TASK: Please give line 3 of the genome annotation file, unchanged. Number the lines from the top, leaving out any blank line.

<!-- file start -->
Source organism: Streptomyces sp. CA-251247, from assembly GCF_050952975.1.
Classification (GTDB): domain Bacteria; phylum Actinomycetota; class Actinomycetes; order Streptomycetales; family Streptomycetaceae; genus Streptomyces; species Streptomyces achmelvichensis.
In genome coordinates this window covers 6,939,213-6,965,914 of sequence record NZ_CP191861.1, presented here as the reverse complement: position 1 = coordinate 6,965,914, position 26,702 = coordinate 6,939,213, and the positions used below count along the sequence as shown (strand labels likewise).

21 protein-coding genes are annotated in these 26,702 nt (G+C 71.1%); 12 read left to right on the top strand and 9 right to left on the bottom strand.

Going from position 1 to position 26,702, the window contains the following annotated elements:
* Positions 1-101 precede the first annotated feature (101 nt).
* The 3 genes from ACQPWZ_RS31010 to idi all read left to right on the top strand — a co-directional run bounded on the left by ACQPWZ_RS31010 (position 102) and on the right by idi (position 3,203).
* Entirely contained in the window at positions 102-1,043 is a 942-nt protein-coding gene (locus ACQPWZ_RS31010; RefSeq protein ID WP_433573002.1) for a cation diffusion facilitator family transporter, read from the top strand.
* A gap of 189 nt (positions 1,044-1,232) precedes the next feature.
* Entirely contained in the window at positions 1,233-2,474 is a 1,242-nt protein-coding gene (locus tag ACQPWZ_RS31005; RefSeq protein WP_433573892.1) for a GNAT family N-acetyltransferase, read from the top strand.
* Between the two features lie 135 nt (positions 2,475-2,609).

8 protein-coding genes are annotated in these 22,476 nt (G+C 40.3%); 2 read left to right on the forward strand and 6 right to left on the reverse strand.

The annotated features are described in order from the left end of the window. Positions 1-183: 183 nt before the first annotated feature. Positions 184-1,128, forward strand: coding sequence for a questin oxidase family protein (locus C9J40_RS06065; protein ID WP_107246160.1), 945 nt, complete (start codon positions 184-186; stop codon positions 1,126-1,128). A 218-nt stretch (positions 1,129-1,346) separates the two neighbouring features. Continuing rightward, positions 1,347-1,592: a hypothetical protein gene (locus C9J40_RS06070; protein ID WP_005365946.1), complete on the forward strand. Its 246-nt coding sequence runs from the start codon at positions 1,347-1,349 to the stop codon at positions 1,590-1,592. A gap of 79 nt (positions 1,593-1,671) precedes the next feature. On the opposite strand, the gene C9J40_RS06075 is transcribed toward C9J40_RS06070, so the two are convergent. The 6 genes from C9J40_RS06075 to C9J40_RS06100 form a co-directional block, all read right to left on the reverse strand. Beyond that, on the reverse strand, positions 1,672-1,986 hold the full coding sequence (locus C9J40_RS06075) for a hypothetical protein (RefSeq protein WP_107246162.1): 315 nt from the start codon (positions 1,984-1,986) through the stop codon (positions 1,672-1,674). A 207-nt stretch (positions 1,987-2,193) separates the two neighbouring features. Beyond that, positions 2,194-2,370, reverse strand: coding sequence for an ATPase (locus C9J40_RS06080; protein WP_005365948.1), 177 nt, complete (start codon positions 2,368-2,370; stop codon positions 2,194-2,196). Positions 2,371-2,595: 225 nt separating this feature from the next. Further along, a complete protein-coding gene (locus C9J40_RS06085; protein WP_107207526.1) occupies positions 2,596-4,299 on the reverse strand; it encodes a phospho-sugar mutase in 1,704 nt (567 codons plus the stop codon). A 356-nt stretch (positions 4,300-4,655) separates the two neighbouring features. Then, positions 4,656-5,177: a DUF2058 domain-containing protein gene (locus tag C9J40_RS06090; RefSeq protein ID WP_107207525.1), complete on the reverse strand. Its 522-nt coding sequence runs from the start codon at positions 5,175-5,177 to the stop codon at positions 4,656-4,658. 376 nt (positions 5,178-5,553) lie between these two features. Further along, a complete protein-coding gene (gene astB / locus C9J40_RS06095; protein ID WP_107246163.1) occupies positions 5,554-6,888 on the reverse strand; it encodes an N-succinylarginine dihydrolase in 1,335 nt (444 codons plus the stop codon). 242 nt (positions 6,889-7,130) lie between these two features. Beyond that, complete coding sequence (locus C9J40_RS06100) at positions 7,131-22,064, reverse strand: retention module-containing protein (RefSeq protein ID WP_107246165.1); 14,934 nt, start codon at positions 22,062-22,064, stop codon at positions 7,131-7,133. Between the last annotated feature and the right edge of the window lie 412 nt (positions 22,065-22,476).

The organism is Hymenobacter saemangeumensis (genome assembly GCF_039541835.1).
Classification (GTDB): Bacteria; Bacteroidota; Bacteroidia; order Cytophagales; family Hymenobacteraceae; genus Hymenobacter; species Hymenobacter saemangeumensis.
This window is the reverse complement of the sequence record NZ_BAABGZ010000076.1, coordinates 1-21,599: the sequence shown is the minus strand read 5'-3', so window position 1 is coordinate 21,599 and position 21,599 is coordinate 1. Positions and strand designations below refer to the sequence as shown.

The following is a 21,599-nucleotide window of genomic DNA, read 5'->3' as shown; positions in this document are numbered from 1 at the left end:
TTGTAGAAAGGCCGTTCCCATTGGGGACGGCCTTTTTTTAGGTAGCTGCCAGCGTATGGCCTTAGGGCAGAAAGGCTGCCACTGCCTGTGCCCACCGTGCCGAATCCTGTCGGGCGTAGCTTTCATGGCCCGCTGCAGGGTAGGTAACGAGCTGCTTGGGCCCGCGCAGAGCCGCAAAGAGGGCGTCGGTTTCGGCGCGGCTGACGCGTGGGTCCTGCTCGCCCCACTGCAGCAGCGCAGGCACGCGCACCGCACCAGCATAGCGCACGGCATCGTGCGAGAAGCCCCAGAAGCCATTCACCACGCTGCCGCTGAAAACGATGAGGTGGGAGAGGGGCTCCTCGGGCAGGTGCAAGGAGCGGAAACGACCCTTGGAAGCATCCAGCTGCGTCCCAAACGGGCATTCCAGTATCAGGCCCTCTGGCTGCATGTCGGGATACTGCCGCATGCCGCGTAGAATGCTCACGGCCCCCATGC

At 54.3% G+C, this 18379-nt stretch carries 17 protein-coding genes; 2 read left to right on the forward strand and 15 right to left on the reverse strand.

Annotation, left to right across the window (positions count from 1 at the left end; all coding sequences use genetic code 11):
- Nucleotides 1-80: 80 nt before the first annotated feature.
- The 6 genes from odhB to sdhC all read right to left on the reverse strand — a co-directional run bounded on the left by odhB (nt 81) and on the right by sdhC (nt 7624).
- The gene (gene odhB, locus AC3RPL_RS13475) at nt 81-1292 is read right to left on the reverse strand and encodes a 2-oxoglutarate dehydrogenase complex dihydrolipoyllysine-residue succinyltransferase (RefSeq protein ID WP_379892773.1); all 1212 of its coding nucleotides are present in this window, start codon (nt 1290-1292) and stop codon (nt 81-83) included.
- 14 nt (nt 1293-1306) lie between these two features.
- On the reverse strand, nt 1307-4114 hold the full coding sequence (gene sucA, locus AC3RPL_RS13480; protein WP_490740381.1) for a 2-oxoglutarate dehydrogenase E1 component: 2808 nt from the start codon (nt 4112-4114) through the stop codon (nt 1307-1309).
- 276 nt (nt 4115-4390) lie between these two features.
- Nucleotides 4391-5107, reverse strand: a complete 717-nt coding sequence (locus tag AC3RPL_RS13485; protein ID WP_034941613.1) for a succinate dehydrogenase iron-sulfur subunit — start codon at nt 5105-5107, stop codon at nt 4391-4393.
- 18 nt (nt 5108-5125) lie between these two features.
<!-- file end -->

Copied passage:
In genome coordinates this window covers 6,939,213-6,965,914 of sequence record NZ_CP191861.1, presented here as the reverse complement: position 1 = coordinate 6,965,914, position 26,702 = coordinate 6,939,213, and the positions used below count along the sequence as shown (strand labels likewise).